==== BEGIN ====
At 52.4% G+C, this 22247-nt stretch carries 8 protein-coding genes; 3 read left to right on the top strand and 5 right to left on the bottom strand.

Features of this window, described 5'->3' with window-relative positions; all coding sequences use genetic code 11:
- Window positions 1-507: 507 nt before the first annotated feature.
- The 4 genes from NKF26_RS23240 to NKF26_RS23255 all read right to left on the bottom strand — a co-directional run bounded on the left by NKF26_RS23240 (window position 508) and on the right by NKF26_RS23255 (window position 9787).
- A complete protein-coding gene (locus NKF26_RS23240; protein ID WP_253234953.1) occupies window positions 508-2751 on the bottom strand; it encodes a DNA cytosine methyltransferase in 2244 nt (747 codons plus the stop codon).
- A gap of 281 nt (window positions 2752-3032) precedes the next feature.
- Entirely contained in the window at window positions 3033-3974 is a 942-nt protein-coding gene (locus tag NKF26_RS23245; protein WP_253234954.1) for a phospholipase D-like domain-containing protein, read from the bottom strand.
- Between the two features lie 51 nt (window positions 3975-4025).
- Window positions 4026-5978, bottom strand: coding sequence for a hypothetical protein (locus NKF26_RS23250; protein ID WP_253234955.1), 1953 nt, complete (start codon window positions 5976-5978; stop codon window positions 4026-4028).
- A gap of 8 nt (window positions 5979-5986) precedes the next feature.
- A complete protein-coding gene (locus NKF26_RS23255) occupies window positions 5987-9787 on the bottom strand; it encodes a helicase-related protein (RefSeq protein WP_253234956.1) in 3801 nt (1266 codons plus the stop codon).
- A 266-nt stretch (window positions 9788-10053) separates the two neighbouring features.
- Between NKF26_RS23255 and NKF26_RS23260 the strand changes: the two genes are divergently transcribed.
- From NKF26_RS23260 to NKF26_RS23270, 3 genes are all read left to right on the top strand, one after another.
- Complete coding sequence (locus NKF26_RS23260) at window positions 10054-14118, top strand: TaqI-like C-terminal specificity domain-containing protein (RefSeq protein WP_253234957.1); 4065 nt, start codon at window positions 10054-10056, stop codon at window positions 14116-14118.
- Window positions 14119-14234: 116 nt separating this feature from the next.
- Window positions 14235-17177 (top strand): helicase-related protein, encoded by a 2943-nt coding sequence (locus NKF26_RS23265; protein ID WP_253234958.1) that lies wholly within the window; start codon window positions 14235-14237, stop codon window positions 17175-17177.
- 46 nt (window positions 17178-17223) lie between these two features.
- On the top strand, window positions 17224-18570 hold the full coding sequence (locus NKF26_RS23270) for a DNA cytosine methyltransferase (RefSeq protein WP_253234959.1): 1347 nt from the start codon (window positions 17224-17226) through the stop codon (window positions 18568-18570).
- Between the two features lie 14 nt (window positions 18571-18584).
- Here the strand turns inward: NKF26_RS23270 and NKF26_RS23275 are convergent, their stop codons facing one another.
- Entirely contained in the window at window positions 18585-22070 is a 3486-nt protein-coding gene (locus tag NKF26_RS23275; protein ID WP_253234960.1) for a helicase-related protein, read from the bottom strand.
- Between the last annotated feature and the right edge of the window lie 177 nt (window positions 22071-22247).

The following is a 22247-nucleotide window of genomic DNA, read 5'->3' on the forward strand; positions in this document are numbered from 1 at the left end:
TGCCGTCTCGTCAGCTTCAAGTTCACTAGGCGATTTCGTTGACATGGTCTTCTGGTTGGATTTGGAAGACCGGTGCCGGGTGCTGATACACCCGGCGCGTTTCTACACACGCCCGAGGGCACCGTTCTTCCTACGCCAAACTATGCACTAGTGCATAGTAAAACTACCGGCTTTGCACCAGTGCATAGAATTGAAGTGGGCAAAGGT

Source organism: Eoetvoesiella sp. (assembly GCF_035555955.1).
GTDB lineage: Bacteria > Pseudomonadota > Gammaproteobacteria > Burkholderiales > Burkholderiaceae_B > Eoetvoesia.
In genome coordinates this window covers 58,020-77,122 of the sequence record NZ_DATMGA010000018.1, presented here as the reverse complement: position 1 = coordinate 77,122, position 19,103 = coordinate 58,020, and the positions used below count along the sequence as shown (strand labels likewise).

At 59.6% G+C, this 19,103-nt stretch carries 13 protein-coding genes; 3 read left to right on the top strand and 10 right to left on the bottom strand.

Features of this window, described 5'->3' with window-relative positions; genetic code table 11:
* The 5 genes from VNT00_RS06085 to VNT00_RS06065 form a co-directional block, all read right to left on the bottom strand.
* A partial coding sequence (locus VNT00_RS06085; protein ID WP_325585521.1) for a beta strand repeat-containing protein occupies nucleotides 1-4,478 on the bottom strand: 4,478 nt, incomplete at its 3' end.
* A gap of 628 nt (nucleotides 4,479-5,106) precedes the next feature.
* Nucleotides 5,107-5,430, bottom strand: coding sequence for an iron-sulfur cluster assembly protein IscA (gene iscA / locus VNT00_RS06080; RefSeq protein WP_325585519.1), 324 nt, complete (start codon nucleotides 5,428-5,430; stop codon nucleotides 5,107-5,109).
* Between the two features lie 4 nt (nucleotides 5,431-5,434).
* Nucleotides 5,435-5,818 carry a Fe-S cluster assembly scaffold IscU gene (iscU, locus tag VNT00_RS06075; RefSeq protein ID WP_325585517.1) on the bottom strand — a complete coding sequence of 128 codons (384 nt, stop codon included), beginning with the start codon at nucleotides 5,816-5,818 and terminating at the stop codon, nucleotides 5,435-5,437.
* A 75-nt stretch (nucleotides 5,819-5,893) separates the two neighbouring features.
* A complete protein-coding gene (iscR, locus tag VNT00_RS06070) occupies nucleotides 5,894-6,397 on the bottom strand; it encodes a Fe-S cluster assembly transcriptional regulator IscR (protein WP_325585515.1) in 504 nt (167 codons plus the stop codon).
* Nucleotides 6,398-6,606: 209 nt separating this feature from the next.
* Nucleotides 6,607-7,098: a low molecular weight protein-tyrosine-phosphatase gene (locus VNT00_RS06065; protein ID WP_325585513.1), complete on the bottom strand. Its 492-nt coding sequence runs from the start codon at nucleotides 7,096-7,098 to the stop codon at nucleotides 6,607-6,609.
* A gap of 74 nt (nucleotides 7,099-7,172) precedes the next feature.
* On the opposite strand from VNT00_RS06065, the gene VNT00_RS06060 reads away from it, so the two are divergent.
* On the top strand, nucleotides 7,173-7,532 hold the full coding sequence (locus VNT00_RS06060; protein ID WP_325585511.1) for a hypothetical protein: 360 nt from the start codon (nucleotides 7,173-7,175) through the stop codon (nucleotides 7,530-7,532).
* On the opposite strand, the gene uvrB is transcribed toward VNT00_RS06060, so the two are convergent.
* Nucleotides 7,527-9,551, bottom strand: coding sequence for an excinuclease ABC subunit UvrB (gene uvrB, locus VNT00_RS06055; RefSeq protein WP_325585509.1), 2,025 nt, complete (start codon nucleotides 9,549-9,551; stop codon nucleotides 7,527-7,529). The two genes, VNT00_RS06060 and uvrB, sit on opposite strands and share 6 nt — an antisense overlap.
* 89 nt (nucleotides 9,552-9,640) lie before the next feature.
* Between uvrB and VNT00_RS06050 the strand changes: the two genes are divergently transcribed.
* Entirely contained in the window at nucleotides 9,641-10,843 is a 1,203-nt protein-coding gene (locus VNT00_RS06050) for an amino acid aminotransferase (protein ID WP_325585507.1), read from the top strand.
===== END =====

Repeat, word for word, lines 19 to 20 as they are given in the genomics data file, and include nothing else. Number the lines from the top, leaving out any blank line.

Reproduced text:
- On the top strand, window positions 17224-18570 hold the full coding sequence (locus NKF26_RS23270) for a DNA cytosine methyltransferase (RefSeq protein WP_253234959.1): 1347 nt from the start codon (window positions 17224-17226) through the stop codon (window positions 18568-18570).
- Between the two features lie 14 nt (window positions 18571-18584).